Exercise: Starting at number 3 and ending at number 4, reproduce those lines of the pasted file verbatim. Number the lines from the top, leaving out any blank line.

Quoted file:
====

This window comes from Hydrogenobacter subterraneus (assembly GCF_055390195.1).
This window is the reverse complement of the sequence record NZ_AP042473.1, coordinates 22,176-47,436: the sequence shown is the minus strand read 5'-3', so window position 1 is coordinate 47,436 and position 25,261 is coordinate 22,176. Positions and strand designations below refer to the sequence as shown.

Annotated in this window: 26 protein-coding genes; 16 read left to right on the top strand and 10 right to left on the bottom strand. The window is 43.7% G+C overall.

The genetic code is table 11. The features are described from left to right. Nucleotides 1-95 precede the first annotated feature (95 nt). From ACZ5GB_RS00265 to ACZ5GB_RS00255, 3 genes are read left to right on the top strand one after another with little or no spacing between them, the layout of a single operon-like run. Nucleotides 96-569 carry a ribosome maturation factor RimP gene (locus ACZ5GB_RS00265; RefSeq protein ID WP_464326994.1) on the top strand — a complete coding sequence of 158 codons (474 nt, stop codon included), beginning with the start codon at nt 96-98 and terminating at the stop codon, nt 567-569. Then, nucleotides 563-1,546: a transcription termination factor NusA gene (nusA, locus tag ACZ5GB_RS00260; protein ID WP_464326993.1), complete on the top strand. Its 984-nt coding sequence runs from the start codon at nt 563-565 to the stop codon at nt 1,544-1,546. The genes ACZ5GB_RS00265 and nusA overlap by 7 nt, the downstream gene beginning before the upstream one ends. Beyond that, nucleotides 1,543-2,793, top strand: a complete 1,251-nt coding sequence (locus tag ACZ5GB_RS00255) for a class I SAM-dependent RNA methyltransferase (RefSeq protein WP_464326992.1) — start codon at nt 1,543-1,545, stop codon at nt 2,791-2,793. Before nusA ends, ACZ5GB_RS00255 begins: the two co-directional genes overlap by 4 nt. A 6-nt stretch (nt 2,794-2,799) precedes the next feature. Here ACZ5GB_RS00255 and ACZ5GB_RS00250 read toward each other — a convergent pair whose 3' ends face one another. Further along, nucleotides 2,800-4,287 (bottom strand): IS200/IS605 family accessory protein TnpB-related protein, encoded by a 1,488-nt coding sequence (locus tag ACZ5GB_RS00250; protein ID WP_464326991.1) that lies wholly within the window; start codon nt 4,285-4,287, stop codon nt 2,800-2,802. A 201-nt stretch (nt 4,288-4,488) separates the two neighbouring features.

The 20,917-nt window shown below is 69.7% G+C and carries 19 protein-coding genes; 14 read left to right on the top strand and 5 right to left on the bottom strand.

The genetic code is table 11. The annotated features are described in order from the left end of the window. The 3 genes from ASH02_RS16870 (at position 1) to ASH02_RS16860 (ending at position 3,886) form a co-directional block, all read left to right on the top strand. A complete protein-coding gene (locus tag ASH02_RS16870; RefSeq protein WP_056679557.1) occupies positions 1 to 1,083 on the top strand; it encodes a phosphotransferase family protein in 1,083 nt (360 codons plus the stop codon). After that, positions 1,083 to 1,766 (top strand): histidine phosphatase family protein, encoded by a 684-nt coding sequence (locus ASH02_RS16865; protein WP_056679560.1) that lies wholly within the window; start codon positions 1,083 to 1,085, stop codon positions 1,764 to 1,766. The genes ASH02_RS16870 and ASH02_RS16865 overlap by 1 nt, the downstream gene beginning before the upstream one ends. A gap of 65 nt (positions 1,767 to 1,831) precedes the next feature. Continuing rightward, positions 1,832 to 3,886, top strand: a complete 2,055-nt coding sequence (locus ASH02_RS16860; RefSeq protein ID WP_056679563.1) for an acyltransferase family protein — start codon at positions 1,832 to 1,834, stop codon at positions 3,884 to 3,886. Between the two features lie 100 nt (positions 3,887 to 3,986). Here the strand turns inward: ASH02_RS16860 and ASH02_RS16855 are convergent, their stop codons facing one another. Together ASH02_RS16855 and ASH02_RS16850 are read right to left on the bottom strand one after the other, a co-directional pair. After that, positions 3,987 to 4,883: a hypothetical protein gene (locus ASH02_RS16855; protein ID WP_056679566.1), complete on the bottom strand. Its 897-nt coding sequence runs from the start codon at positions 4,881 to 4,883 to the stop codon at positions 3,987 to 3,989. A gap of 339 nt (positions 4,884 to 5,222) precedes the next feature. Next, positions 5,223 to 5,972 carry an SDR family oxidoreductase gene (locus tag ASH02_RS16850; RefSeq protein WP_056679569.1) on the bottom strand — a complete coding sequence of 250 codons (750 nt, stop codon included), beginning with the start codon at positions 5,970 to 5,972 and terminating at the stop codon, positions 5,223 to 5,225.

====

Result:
Annotated in this window: 26 protein-coding genes; 16 read left to right on the top strand and 10 right to left on the bottom strand. The window is 43.7% G+C overall.

The genetic code is table 11. The features are described from left to right. Nucleotides 1-95 precede the first annotated feature (95 nt). From ACZ5GB_RS00265 to ACZ5GB_RS00255, 3 genes are read left to right on the top strand one after another with little or no spacing between them, the layout of a single operon-like run. Nucleotides 96-569 carry a ribosome maturation factor RimP gene (locus ACZ5GB_RS00265; RefSeq protein ID WP_464326994.1) on the top strand — a complete coding sequence of 158 codons (474 nt, stop codon included), beginning with the start codon at nt 96-98 and terminating at the stop codon, nt 567-569. Then, nucleotides 563-1,546: a transcription termination factor NusA gene (nusA, locus tag ACZ5GB_RS00260; protein ID WP_464326993.1), complete on the top strand. Its 984-nt coding sequence runs from the start codon at nt 563-565 to the stop codon at nt 1,544-1,546. The genes ACZ5GB_RS00265 and nusA overlap by 7 nt, the downstream gene beginning before the upstream one ends. Beyond that, nucleotides 1,543-2,793, top strand: a complete 1,251-nt coding sequence (locus tag ACZ5GB_RS00255) for a class I SAM-dependent RNA methyltransferase (RefSeq protein WP_464326992.1) — start codon at nt 1,543-1,545, stop codon at nt 2,791-2,793. Before nusA ends, ACZ5GB_RS00255 begins: the two co-directional genes overlap by 4 nt. A 6-nt stretch (nt 2,794-2,799) precedes the next feature. Here ACZ5GB_RS00255 and ACZ5GB_RS00250 read toward each other — a convergent pair whose 3' ends face one another. Further along, nucleotides 2,800-4,287 (bottom strand): IS200/IS605 family accessory protein TnpB-related protein, encoded by a 1,488-nt coding sequence (locus tag ACZ5GB_RS00250; protein ID WP_464326991.1) that lies wholly within the window; start codon nt 4,285-4,287, stop codon nt 2,800-2,802. A 201-nt stretch (nt 4,288-4,488) separates the two neighbouring features.